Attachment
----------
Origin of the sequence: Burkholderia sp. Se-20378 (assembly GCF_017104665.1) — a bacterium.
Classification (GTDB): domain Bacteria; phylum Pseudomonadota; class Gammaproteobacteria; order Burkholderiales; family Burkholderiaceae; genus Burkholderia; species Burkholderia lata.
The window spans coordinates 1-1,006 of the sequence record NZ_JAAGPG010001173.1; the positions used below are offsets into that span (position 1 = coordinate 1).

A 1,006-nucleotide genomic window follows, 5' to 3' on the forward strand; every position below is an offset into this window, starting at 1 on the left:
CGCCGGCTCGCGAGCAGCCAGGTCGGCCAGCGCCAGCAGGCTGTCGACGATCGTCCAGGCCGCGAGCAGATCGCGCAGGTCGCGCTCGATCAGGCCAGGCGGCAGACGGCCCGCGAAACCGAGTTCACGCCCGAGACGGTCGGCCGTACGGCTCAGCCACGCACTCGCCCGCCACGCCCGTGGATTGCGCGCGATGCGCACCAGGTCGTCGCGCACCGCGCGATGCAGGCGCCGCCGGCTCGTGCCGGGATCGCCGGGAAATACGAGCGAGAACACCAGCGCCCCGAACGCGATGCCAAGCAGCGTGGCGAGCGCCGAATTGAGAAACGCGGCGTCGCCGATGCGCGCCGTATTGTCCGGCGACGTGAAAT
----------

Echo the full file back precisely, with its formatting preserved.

Origin of the sequence: Burkholderia sp. Se-20378 (assembly GCF_017104665.1) — a bacterium.
Classification (GTDB): domain Bacteria; phylum Pseudomonadota; class Gammaproteobacteria; order Burkholderiales; family Burkholderiaceae; genus Burkholderia; species Burkholderia lata.
The window spans coordinates 1-1,006 of the sequence record NZ_JAAGPG010001173.1; the positions used below are offsets into that span (position 1 = coordinate 1).

A 1,006-nucleotide genomic window follows, 5' to 3' on the forward strand; every position below is an offset into this window, starting at 1 on the left:
CGCCGGCTCGCGAGCAGCCAGGTCGGCCAGCGCCAGCAGGCTGTCGACGATCGTCCAGGCCGCGAGCAGATCGCGCAGGTCGCGCTCGATCAGGCCAGGCGGCAGACGGCCCGCGAAACCGAGTTCACGCCCGAGACGGTCGGCCGTACGGCTCAGCCACGCACTCGCCCGCCACGCCCGTGGATTGCGCGCGATGCGCACCAGGTCGTCGCGCACCGCGCGATGCAGGCGCCGCCGGCTCGTGCCGGGATCGCCGGGAAATACGAGCGAGAACACCAGCGCCCCGAACGCGATGCCAAGCAGCGTGGCGAGCGCCGAATTGAGAAACGCGGCGTCGCCGATGCGCGCCGTATTGTCCGGCGACGTGAAAT